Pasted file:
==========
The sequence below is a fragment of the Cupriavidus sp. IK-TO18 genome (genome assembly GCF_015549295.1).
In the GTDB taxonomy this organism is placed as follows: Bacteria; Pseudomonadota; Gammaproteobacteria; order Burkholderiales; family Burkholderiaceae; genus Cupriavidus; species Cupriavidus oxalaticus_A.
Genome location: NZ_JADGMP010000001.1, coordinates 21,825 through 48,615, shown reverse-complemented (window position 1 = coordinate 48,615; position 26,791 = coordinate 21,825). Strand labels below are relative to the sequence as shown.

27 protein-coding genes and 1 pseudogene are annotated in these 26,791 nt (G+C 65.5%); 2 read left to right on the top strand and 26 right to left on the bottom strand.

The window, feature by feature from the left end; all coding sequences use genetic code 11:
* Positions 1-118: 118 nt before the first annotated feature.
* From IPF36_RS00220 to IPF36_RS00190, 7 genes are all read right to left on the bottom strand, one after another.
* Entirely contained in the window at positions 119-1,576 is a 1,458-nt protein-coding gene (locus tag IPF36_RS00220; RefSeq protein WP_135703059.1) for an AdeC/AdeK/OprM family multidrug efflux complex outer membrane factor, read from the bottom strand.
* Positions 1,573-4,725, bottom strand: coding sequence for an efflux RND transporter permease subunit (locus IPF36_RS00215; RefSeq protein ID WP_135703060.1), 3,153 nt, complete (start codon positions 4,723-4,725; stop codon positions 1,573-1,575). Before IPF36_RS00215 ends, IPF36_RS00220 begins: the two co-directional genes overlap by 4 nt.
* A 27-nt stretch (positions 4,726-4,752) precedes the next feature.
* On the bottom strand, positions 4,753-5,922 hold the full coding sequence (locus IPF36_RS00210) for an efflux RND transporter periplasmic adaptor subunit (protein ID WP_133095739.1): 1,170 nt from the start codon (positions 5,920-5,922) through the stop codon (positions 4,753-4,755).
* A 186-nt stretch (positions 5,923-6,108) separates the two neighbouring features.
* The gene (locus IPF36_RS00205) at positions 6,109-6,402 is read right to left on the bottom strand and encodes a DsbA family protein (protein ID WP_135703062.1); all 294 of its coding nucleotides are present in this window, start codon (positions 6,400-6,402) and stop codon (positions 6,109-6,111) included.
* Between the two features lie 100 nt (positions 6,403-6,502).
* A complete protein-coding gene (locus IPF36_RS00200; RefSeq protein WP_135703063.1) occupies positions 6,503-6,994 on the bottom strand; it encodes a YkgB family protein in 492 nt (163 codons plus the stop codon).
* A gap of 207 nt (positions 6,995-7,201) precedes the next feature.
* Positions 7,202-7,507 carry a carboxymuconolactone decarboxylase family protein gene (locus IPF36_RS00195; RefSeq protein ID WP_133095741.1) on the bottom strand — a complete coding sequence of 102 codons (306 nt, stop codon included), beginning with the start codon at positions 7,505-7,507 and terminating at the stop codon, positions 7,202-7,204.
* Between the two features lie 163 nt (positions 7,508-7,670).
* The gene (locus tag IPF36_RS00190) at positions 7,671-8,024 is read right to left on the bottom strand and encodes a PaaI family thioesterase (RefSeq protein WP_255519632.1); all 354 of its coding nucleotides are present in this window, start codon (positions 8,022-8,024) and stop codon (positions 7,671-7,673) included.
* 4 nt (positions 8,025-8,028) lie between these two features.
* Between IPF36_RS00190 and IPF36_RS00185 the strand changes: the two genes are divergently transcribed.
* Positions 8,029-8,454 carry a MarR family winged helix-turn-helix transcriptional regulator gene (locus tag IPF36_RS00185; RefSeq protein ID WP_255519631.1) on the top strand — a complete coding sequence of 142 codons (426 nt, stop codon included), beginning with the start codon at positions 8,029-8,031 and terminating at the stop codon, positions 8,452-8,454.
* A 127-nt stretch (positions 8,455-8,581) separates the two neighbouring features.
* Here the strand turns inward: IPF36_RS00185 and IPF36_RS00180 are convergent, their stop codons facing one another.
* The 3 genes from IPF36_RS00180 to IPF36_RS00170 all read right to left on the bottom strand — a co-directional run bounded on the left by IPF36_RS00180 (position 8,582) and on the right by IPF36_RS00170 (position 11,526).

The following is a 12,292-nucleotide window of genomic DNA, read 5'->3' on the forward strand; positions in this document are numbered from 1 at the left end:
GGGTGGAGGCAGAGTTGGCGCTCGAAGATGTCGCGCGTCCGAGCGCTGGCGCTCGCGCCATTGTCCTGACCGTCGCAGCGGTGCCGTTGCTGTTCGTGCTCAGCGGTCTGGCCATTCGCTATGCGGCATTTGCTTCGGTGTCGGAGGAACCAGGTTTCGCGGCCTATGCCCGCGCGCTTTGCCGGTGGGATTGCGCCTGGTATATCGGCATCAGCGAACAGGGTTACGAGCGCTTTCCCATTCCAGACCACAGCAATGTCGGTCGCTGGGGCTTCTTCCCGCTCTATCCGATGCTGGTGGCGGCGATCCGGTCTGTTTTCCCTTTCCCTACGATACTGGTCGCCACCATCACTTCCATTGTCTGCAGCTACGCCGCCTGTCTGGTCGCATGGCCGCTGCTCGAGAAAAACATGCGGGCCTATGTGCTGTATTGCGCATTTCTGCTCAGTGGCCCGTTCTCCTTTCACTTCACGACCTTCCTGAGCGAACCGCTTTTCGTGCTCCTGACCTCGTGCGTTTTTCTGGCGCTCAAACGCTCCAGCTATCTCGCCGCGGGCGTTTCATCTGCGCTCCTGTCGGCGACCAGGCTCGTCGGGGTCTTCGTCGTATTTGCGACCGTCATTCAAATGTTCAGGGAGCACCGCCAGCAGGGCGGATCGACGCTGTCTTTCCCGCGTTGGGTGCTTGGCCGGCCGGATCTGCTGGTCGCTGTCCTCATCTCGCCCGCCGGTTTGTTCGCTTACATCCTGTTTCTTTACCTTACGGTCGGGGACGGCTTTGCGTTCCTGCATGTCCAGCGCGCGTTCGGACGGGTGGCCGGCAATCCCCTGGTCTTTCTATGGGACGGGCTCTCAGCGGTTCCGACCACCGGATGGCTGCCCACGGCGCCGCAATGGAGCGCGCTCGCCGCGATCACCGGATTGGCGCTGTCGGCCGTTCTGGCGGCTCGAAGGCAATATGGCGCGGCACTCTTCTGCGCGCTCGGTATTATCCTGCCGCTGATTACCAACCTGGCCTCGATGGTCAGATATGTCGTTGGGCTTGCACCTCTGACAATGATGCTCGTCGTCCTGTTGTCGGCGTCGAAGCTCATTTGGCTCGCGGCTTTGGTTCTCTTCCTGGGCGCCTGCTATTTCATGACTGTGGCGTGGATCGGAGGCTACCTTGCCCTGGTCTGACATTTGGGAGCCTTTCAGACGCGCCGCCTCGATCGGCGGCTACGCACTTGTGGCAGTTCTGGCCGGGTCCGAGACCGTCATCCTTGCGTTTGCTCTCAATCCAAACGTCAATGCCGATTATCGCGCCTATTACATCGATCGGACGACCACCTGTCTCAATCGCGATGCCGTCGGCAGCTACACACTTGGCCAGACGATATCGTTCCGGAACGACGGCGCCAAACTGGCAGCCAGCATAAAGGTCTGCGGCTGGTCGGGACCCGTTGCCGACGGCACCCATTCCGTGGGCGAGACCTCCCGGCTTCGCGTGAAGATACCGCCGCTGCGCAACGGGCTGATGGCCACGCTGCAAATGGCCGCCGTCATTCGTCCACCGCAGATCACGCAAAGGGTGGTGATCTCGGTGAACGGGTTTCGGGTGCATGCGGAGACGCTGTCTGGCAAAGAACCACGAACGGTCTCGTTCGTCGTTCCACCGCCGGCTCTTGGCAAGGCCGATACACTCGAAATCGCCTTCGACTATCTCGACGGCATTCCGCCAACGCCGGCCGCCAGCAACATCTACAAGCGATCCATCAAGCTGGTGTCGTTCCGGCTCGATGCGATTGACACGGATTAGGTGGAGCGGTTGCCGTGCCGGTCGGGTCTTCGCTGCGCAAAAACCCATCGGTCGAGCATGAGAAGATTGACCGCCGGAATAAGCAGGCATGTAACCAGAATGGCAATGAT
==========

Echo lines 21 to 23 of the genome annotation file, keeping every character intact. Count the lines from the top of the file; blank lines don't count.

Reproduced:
* Between IPF36_RS00190 and IPF36_RS00185 the strand changes: the two genes are divergently transcribed.
* Positions 8,029-8,454 carry a MarR family winged helix-turn-helix transcriptional regulator gene (locus tag IPF36_RS00185; RefSeq protein ID WP_255519631.1) on the top strand — a complete coding sequence of 142 codons (426 nt, stop codon included), beginning with the start codon at positions 8,029-8,031 and terminating at the stop codon, positions 8,452-8,454.
* A 127-nt stretch (positions 8,455-8,581) separates the two neighbouring features.